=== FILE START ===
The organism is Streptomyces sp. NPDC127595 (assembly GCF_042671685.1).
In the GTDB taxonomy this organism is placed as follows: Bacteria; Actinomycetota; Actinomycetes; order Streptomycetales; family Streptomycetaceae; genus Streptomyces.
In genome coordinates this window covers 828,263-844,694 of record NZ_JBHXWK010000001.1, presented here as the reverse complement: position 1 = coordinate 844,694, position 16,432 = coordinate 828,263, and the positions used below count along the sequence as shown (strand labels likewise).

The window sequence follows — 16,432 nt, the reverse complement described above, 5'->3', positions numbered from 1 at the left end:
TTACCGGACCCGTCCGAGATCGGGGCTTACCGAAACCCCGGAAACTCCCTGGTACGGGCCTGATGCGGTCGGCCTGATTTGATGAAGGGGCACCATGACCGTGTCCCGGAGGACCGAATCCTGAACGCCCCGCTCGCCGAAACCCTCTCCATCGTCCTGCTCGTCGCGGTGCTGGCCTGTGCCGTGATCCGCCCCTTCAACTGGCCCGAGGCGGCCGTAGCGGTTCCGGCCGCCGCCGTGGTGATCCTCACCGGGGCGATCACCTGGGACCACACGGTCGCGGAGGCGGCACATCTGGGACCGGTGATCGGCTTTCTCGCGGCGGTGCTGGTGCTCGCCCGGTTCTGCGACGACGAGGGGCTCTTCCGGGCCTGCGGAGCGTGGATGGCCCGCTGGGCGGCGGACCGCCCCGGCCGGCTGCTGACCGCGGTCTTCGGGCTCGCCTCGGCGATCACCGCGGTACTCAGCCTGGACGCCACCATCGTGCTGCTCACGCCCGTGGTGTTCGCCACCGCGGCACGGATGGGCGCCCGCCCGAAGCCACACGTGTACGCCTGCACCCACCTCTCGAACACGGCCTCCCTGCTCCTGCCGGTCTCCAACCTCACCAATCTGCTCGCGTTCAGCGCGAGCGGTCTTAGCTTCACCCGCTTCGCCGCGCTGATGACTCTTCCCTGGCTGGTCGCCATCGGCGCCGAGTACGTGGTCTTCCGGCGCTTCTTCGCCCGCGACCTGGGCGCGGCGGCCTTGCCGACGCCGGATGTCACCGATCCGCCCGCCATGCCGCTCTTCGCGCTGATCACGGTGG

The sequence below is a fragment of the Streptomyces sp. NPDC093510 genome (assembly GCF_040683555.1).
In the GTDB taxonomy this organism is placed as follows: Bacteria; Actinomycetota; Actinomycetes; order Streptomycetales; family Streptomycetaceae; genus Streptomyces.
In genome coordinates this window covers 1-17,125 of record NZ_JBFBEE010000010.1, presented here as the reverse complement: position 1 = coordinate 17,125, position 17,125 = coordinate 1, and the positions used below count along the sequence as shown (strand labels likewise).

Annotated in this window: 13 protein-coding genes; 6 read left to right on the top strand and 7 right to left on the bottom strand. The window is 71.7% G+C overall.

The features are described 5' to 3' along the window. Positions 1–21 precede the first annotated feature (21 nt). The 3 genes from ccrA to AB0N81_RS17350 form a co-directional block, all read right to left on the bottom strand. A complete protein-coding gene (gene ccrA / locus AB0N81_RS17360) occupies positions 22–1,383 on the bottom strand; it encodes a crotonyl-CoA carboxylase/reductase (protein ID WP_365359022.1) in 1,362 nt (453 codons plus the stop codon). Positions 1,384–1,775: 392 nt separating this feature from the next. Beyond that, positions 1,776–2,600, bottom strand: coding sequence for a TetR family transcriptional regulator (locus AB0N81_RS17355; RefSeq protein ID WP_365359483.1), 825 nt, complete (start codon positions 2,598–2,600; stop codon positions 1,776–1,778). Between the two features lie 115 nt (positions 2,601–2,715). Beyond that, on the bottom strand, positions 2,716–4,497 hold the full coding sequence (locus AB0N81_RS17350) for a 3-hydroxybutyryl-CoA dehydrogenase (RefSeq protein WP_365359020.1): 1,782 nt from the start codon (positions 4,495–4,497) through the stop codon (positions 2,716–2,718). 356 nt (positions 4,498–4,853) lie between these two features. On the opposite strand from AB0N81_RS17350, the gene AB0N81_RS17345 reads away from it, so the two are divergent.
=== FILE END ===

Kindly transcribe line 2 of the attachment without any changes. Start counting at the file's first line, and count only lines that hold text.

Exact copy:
In the GTDB taxonomy this organism is placed as follows: Bacteria; Actinomycetota; Actinomycetes; order Streptomycetales; family Streptomycetaceae; genus Streptomyces.